Yearly Archives: 2011


Social Media: Engaging Democracy and Communities Online

Fall 2011, Graduate Course at Humphrey School of Public Affairs, U of Minnesota

NEW: DRAFT syllabus – A work in progress Feedback welcome!

This fall, I will be taking what I know about “e-democracy,” mix in great guest speakers, and wrap it all up with awesome articles, guides, and videos curated from across the web into a new course titled “Social Media: Engaging Democracy and Communities Online.”

I’ve always fell rushed with a 35 minute presentation – so how about ~35 hours worth of discussion, hands-on experience, guest speakers and lectures spread out over a semester. Exciting.

Here is the official course listing.

This graduate-level course will be taught at the Humphrey School of Public Affairs, at the University of Minnesota.

The 3 credit Wednesday night course was added after students registered in the spring – so as of today, there is plenty of space. For those from out in the community not if graduate school, you may take the course for undergraduate credit at a much lower per credit price. Since this is my first course at the Humphrey School of Public Affairs, please contact them for registration questions.

As an interesting twist, students in course will organize a tech-inspired “open space” CityCamp unconference on November 12 following cities like Chicago, London, and San Francisco. Think all things Local 2.0 – with a focus on government, community, and non-profits. It will be held on Saturday, November 12 and be open to government staff, technology developers, open government advocates, citizen media entrepreneurs, other students, and the interested public.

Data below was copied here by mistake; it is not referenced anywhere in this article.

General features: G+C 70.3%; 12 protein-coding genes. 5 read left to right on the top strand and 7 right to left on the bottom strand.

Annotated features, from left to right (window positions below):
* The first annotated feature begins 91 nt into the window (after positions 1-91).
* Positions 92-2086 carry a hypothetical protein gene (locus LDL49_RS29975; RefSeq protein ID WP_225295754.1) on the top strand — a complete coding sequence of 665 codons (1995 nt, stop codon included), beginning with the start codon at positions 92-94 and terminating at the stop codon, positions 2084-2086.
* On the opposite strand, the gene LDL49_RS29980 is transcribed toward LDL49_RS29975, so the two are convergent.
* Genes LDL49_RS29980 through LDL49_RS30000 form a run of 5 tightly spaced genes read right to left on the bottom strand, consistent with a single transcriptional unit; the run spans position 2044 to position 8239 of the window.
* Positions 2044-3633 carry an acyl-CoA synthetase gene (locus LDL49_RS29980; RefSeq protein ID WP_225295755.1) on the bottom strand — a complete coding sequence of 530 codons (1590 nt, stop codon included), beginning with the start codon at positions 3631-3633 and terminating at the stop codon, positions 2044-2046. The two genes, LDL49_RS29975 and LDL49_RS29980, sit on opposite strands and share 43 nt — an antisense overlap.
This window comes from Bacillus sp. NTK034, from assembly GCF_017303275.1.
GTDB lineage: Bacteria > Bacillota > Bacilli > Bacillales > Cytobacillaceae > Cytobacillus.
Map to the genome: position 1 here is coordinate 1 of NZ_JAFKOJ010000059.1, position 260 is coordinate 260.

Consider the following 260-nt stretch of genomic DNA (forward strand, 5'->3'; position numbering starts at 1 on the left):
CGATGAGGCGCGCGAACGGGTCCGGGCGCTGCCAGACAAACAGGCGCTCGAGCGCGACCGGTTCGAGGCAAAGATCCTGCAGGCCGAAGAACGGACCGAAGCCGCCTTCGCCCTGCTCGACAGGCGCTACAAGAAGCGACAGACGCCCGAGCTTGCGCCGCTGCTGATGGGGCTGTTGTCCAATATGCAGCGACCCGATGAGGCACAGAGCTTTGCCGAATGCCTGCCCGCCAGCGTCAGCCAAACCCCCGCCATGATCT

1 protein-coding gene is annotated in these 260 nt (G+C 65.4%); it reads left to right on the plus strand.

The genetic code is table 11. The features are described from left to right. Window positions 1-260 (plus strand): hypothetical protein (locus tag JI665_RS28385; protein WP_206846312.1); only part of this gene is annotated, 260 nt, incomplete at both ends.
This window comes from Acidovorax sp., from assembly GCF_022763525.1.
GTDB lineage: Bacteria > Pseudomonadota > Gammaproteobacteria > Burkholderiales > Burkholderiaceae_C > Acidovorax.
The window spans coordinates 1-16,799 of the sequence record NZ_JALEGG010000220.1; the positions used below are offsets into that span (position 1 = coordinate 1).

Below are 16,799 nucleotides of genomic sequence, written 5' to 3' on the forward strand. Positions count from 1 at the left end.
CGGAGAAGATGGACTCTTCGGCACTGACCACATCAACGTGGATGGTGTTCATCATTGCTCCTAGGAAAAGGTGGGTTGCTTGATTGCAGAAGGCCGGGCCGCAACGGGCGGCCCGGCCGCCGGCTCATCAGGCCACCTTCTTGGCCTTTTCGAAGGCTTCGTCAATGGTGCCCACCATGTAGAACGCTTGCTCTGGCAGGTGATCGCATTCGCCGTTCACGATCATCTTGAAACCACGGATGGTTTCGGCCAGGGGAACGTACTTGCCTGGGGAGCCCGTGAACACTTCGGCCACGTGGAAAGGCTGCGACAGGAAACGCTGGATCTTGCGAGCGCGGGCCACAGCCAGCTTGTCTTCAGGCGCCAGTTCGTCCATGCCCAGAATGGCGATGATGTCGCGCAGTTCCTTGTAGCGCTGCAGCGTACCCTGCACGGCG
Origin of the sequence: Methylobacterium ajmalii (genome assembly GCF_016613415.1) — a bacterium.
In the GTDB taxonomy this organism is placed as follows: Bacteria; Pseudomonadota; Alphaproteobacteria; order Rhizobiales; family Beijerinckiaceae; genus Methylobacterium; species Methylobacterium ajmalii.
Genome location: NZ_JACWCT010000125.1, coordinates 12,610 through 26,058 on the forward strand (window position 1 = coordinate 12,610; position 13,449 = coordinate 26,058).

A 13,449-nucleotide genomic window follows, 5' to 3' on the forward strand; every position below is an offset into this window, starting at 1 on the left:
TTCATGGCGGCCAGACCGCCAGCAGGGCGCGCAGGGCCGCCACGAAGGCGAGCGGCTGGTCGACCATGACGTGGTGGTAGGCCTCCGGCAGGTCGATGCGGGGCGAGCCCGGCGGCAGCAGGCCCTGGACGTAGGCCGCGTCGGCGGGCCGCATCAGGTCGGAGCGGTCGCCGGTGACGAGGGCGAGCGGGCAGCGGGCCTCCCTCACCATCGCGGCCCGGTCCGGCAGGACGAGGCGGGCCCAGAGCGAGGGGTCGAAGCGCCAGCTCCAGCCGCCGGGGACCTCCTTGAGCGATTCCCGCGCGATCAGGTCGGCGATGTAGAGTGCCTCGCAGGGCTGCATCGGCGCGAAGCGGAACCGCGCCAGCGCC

The full semester evening class starts on Wednesday, September 7th and runs through December 14th. The week by week course outline and reading list is in the works.

Here is the official course description from the catalog:

Social Media: Engaging Democracy & Communities Online, Explore the Internet and engagement with government, advocacy, local community building and citizen participation, elections and campaigns, international politics and trends (e.g. Arab spring), and social media use in the non-profit and public sector. In-person class time will be technology infused and include practical and collaborative use of tools such as Facebook, Twitter, YouTube and video streaming (remote guest speakers) and many less known online tools. A community “Un-Conference” will be produced by the class on Nov 12th. The instructor is the Executive Director of and international speaker across 30 countries.

For those not in the Twin Cities, if you are interested in an all online version of this course down the road, be sure to let me know and join my Democracies Online Newswire if you don’t want to miss any future announcements.

If you have any questions about the substance of the course or simply want to suggest things you’d like to see covered, feel free to leave a comment below.